CAIRO - President Hosni Mubarak defied a quarter-million protesters demanding he step down immediately, announcing Tuesday he would serve out the last months of his term and "die on Egyptian soil." He promised not to seek re-election, but that did not calm public fury as clashes erupted between his opponents and supporters.
(SCROLL DOWN FOR THE LATEST UPDATES)
The protesters, whose numbers multiplied more than tenfold in a single day Tuesday for their biggest rally yet, have insisted they will not end their unprecedented week-old wave of unrest until their ruler for nearly three decades goes.
Mubarak's halfway concession -- an end to his rule seven months down the road -- threatened to inflame frustration and anger among protesters, who have been peaceful in recent days.
In the Mediterranean city of Alexandria, clashes erupted between several hundred protesters and government supporters soon afterward, according to footage by Al-Jazeera television. The protesters threw stones at their rivals, who wielded knives and sticks, until soldiers fired in the air and stepped in between them, said a local journalist, Hossam el-Wakil.
The speech was immediately derided by protesters in Cairo's Tahrir Square. Watching on a giant TV, protesters booed and waved their shoes over their heads at his image in a sign of contempt. "Go, go, go! We are not leaving until he leaves," they chanted. One man screamed, "He doesn't want to say it, he doesn't want to say it."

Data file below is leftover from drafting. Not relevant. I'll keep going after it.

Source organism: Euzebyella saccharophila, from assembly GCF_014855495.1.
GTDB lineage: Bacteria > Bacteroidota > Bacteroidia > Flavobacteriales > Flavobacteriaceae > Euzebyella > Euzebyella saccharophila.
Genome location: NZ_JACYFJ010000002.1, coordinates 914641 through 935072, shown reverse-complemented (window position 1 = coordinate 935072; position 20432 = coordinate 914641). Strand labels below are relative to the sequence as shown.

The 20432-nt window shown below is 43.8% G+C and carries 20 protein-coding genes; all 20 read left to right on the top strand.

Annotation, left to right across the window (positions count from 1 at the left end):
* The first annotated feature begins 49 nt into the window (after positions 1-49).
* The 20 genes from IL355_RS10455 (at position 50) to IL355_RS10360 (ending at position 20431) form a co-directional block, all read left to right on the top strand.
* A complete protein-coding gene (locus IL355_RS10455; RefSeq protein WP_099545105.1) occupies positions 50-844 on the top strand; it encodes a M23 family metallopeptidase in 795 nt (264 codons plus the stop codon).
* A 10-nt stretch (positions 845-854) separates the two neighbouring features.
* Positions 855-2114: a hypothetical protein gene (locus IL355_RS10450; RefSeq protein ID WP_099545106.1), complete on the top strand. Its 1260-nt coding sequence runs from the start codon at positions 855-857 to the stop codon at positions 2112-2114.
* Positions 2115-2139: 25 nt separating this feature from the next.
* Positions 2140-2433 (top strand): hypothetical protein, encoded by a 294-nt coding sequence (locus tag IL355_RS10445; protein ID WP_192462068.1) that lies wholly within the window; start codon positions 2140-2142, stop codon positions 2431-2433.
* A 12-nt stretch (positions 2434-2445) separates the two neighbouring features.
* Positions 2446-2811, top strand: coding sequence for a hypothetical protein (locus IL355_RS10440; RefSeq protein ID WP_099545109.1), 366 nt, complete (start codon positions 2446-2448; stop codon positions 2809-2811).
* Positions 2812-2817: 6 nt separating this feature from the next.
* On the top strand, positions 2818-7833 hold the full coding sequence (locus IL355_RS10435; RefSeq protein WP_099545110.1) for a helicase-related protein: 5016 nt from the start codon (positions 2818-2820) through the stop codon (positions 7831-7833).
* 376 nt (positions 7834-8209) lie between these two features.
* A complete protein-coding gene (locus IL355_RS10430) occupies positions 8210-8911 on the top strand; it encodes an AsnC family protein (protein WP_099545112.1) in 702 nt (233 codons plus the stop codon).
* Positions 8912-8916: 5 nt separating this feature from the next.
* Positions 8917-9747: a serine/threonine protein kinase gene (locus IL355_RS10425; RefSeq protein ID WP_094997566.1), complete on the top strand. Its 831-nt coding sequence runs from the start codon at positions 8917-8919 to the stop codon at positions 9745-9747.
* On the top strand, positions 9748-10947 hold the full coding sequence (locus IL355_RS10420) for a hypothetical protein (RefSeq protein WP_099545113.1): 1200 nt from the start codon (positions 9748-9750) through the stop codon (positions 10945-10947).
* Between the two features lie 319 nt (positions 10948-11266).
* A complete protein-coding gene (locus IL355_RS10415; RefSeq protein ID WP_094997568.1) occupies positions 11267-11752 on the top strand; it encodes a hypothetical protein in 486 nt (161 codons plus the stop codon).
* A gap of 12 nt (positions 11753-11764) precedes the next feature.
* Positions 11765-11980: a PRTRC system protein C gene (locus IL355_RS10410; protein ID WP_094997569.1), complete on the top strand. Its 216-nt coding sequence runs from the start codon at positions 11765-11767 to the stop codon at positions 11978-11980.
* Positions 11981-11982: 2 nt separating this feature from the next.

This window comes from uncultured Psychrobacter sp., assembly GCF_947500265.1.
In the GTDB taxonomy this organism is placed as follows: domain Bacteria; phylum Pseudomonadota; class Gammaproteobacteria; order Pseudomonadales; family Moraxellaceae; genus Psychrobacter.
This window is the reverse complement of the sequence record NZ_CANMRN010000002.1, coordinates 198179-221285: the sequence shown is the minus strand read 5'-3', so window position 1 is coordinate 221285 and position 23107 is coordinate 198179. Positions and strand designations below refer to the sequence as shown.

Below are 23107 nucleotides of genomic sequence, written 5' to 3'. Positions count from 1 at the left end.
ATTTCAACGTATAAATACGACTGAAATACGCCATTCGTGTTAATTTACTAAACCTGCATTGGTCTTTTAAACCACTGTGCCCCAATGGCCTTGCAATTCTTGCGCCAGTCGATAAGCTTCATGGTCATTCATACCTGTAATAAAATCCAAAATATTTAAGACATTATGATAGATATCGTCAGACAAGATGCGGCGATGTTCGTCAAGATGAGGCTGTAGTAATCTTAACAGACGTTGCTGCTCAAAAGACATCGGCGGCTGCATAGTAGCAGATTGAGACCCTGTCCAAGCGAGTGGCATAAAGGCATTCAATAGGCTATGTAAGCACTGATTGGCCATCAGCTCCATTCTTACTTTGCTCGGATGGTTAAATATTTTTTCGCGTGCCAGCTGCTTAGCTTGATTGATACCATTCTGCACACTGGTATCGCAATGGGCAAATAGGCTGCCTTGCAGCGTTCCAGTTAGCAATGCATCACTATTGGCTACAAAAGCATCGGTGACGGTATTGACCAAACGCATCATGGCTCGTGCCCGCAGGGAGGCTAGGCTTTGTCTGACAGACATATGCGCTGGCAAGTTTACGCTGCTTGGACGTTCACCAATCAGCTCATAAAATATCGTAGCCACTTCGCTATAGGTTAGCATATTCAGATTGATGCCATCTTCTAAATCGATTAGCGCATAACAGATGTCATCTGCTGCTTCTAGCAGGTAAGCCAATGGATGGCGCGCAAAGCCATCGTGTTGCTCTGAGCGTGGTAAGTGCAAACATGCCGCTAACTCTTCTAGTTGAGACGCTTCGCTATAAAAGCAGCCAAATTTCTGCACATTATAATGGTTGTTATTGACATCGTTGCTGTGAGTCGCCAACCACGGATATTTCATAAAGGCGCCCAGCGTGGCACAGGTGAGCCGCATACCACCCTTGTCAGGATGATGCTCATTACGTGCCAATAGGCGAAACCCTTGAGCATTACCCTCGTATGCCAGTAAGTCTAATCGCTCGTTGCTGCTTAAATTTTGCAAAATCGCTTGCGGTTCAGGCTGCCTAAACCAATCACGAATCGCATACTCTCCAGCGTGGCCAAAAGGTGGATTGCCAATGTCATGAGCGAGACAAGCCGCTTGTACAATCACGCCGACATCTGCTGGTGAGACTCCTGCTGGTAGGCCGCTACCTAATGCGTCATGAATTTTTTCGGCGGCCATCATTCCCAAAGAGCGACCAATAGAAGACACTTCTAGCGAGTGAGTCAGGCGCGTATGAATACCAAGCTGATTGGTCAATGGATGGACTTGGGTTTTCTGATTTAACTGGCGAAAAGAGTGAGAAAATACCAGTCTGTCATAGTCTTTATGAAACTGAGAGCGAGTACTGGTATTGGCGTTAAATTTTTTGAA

Tuesday's protest marked a dramatic escalation that organizers said aims to drive Mubarak out by Friday, with more than 250,000 people flooding into Tahrir, or Liberation, Square.
Have a tip you want to share? You can leave a message for HuffPost at 00-1-315-636-0962. If you know someone there and have email access, send us an email at firstname.lastname@example.org. Our Skype account is HuffPostReports.
Scroll down for the latest updates.
How to vote
Vote-by-mail ballot request deadline: Varies by state
For the Nov 3 election: States are making it easier for citizens to vote absentee by mail this year due to the coronavirus. Each state has its own rules for mail-in absentee voting. Visit your state election office website to find out if you can vote by mail.Get more information
In-person early voting dates: Varies by state
Sometimes circumstances make it hard or impossible for you to vote on Election Day. But your state may let you vote during a designated early voting period. You don't need an excuse to vote early. Visit your state election office website to find out whether they offer early voting.My Election Office
General Election: Nov 3, 2020
Polling hours on Election Day: Varies by state/localityMy Polling Place